Water flow through a converging-diverging glass nozzle experiences a pressure drop and its velocity increases as it flows through the converging section. For an inviscid fluid, the pressure minimum occurs at the nozzle throat, where the cross-sectional area is minimum. If the minimum pressure is below the water vapor pressure, cavitation may occur. Viscous fluid flow through a converging-diverging nozzle experiences more complex flow patterns. Additionally, fluid through the nozzle may be driven into the metastable region and subsequently cavitate at a lower pressure than the vapor pressure.

The dynamic conditions that trigger cavitation in a converging-diverging nozzle are not well understood; moreover, direct measurements involving invasive probe insertion in the region of cavitation onset can induce cavitation. The study of a glass converging-diverging nozzle allowed for noninvasive flow visualization and quantitative observational measurements to be made. A high-speed digital camera was used to capture qualitative and quantitative information on the flow pattern inside the nozzle. The transient time period during cavitation onset was visualized at 35,000 frames per second. Video from the high-speed digital camera revealed that the cavitation front began approximately one nozzle throat diameter downstream from the nozzle throat. Small glass sphere seed particles and injected bubbles were used to trace flow through the nozzle and measure flow velocity at different locations in the nozzle. Small injected bubbles were tracked using the high-speed camera to measure the flow velocity in the nozzle inlet and converging sections. Glass spheres of 10 μm and 120 μm diameter were introduced to the flow to visualize the flow inside the nozzle and track flow velocity. The 120 μm glass spheres were visible using the high-speed camera and were tracked to measure flow velocity in the converging and throat regions of the nozzle. The 120 μm spheres were large enough to provide nucleation sites for cavitation and were seen to trigger cavitation near the nozzle throat. The cavitation induced by the glass spheres occurred upstream of the cavitation front previously observed in the absence of the spheres at identical nozzle inlet and outlet pressures. This shift in the cavitation front suggested the presence of metastable flow through the nozzle throat in the absence of seed particles. The 120 μm spheres also revealed that the flow had separated from the nozzle wall downstream of the nozzle throat. Tracking bubbles produced by the cavitation front also permitted flow visualization of the regions of separated flow, which first separated from the wall upstream of the cavitation front.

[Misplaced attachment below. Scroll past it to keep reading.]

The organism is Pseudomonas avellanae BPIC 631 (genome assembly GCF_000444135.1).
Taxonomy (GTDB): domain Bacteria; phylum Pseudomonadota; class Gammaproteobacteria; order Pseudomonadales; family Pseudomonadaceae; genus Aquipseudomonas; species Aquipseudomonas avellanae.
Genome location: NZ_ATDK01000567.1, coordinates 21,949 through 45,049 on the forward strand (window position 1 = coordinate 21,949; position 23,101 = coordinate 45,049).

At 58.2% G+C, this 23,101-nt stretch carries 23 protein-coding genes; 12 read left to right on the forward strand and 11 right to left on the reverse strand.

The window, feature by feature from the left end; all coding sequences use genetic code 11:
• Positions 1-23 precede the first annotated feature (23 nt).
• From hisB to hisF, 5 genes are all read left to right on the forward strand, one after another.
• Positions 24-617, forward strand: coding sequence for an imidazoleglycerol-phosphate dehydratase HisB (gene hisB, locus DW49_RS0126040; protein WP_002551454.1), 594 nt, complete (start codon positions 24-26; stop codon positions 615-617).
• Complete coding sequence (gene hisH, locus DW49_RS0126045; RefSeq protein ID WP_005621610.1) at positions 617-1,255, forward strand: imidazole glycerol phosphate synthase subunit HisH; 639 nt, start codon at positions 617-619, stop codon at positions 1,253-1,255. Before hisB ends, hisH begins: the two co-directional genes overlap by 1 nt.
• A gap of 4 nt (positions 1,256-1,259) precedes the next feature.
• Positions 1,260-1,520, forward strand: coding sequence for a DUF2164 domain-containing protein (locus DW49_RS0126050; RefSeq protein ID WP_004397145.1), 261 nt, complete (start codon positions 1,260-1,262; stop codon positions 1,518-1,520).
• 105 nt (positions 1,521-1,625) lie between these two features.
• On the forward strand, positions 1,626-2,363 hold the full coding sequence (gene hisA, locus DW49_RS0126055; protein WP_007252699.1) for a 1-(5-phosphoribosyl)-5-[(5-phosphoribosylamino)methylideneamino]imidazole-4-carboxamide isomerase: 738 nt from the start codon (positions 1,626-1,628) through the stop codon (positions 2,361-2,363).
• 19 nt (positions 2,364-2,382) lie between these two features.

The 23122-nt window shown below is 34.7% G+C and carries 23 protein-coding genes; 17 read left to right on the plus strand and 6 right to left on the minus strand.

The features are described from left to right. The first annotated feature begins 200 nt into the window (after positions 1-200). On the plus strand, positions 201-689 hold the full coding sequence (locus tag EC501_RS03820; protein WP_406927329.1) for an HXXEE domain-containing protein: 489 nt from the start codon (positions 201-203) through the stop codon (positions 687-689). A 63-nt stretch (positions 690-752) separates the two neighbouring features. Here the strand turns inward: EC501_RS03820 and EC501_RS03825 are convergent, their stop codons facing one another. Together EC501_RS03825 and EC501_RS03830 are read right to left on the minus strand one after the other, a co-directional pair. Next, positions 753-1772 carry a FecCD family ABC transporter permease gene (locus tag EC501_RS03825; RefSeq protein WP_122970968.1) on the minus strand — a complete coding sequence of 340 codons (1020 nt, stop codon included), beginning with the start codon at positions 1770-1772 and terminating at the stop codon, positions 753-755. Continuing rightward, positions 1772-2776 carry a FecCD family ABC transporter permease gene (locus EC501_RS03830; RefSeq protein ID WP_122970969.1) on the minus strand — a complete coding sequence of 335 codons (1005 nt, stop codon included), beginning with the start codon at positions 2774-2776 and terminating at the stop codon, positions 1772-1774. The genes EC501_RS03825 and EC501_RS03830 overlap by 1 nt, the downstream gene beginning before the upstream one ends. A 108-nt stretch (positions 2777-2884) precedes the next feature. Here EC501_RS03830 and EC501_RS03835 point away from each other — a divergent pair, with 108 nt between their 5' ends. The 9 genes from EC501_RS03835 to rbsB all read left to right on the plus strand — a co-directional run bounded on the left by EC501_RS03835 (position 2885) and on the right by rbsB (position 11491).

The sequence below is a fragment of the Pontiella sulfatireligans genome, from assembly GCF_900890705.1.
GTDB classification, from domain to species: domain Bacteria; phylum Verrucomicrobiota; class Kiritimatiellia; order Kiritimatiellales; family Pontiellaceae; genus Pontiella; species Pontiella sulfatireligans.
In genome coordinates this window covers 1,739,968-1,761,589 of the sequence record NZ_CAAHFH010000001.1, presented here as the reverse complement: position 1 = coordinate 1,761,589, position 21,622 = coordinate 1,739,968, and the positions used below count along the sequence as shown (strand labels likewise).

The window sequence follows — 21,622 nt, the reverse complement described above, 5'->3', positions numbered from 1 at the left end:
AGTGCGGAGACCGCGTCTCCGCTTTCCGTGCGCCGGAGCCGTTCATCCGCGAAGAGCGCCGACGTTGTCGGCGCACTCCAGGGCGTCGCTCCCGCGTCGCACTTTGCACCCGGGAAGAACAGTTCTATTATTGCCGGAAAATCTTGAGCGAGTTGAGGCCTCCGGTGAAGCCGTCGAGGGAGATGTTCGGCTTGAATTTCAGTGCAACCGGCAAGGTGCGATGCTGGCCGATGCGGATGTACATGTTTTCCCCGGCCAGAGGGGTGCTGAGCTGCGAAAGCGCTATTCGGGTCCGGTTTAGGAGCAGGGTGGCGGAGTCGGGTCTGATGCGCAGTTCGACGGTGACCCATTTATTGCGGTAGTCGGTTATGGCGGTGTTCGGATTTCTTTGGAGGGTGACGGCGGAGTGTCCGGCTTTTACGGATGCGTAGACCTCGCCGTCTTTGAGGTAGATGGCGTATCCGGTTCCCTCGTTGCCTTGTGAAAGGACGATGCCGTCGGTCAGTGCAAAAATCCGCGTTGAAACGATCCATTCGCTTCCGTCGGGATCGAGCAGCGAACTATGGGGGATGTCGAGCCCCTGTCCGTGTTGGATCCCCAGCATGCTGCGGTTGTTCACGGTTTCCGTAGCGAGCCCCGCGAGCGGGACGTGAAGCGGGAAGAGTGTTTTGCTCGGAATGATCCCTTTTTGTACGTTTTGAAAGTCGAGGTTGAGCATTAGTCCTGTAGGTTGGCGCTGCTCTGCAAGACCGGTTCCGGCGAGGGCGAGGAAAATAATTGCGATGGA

Flow visualization of cavitation in the converging-diverging glass nozzle obtained by the high-speed digital camera provided valuable information regarding the conditions that lead to cavitation. High-speed imaging revealed the dynamic fluid behaviors during the onset of cavitation. Bubble and seed particle tracking provided velocity information at several locations throughout the nozzle. Visualization of the entire region of cavitation allowed for the measurement of the cavitation region length, which varied depending upon the nozzle outlet pressure.

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